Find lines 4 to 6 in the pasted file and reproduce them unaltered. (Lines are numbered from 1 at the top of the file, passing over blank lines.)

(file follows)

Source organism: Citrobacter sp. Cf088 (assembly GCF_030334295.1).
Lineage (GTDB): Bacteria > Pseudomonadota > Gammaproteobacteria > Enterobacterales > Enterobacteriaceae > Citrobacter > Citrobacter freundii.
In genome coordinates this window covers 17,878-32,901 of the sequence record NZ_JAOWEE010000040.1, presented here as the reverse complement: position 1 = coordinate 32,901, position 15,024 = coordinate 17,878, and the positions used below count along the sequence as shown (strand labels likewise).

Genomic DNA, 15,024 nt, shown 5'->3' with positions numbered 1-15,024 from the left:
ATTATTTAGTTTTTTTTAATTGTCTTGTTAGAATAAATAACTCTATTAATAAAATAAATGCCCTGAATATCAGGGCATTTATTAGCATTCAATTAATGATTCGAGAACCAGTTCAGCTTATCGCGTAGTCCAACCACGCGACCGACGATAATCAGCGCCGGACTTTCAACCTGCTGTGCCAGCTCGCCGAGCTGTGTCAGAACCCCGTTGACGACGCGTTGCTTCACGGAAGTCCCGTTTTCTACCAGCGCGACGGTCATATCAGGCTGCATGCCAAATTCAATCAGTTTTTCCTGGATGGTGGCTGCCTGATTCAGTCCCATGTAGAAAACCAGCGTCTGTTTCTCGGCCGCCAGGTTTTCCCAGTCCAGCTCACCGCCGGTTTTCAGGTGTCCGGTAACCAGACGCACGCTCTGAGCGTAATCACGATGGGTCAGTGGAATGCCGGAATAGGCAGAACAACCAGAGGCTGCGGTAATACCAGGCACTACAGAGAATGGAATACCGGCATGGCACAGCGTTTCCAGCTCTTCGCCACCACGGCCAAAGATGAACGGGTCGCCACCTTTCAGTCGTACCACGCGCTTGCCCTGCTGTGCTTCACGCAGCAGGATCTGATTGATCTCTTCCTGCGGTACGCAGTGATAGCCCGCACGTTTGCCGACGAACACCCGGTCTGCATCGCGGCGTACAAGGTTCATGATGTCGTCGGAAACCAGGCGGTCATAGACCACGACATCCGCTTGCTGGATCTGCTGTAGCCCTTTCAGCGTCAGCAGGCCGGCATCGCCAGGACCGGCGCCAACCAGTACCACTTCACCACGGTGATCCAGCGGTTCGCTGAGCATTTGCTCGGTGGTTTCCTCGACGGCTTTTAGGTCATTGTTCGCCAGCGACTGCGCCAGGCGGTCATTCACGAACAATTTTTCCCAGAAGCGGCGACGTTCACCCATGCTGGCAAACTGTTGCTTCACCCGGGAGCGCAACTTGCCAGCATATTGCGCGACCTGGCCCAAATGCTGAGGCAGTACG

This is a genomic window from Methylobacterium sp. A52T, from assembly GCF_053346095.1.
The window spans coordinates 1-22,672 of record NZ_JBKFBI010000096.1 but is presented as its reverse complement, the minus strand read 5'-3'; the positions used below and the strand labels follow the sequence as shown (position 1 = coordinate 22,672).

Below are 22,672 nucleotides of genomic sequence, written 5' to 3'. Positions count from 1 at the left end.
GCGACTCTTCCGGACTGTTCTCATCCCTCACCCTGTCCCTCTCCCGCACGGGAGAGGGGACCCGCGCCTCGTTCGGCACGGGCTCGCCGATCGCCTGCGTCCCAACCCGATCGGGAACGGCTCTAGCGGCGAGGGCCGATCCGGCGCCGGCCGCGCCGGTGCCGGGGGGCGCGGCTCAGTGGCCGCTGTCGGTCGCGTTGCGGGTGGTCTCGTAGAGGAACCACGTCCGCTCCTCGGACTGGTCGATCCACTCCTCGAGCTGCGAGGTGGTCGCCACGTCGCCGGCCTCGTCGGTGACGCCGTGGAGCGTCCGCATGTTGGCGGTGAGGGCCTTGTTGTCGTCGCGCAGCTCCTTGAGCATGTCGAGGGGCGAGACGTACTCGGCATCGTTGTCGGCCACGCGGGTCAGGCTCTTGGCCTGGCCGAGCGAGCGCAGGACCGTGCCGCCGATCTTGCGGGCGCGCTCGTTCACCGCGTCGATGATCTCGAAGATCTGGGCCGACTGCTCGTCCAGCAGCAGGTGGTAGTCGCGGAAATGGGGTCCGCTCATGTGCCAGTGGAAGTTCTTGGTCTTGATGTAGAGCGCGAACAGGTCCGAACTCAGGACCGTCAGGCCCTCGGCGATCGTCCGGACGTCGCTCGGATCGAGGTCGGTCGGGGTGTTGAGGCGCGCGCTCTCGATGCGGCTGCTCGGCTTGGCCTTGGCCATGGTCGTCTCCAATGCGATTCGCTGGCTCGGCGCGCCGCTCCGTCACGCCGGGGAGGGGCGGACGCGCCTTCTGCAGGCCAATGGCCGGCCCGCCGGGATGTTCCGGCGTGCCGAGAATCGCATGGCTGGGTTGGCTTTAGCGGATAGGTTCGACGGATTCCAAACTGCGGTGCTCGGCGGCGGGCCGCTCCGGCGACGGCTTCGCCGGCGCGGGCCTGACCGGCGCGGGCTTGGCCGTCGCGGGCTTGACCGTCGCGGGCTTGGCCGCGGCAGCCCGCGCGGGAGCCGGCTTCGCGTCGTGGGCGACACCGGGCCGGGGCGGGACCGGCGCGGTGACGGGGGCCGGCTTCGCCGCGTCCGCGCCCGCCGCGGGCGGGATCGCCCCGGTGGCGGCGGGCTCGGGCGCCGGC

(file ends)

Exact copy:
Genomic DNA, 15,024 nt, shown 5'->3' with positions numbered 1-15,024 from the left:
ATTATTTAGTTTTTTTTAATTGTCTTGTTAGAATAAATAACTCTATTAATAAAATAAATGCCCTGAATATCAGGGCATTTATTAGCATTCAATTAATGATTCGAGAACCAGTTCAGCTTATCGCGTAGTCCAACCACGCGACCGACGATAATCAGCGCCGGACTTTCAACCTGCTGTGCCAGCTCGCCGAGCTGTGTCAGAACCCCGTTGACGACGCGTTGCTTCACGGAAGTCCCGTTTTCTACCAGCGCGACGGTCATATCAGGCTGCATGCCAAATTCAATCAGTTTTTCCTGGATGGTGGCTGCCTGATTCAGTCCCATGTAGAAAACCAGCGTCTGTTTCTCGGCCGCCAGGTTTTCCCAGTCCAGCTCACCGCCGGTTTTCAGGTGTCCGGTAACCAGACGCACGCTCTGAGCGTAATCACGATGGGTCAGTGGAATGCCGGAATAGGCAGAACAACCAGAGGCTGCGGTAATACCAGGCACTACAGAGAATGGAATACCGGCATGGCACAGCGTTTCCAGCTCTTCGCCACCACGGCCAAAGATGAACGGGTCGCCACCTTTCAGTCGTACCACGCGCTTGCCCTGCTGTGCTTCACGCAGCAGGATCTGATTGATCTCTTCCTGCGGTACGCAGTGATAGCCCGCACGTTTGCCGACGAACACCCGGTCTGCATCGCGGCGTACAAGGTTCATGATGTCGTCGGAAACCAGGCGGTCATAGACCACGACATCCGCTTGCTGGATCTGCTGTAGCCCTTTCAGCGTCAGCAGGCCGGCATCGCCAGGACCGGCGCCAACCAGTACCACTTCACCACGGTGATCCAGCGGTTCGCTGAGCATTTGCTCGGTGGTTTCCTCGACGGCTTTTAGGTCATTGTTCGCCAGCGACTGCGCCAGGCGGTCATTCACGAACAATTTTTCCCAGAAGCGGCGACGTTCACCCATGCTGGCAAACTGTTGCTTCACCCGGGAGCGCAACTTGCCAGCATATTGCGCGACCTGGCCCAAATGCTGAGGCAGTACG

This is a genomic window from Methylobacterium sp. A52T, from assembly GCF_053346095.1.